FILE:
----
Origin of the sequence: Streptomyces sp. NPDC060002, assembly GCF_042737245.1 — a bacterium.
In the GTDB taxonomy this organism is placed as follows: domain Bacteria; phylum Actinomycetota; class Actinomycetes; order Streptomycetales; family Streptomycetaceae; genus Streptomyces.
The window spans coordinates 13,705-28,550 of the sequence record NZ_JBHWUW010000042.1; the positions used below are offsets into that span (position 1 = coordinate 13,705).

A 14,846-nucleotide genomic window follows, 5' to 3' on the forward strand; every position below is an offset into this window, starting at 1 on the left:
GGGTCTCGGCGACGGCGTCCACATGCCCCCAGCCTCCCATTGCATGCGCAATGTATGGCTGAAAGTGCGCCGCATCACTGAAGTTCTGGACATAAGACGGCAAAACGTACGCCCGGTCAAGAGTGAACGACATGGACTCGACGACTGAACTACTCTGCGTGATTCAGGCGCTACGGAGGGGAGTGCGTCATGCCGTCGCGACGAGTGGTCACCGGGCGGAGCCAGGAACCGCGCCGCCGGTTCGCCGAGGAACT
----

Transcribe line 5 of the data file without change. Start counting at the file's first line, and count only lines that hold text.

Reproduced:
GGGTCTCGGCGACGGCGTCCACATGCCCCCAGCCTCCCATTGCATGCGCAATGTATGGCTGAAAGTGCGCCGCATCACTGAAGTTCTGGACATAAGACGGCAAAACGTACGCCCGGTCAAGAGTGAACGACATGGACTCGACGACTGAACTACTCTGCGTGATTCAGGCGCTACGGAGGGGAGTGCGTCATGCCGTCGCGACGAGTGGTCACCGGGCGGAGCCAGGAACCGCGCCGCCGGTTCGCCGAGGAACT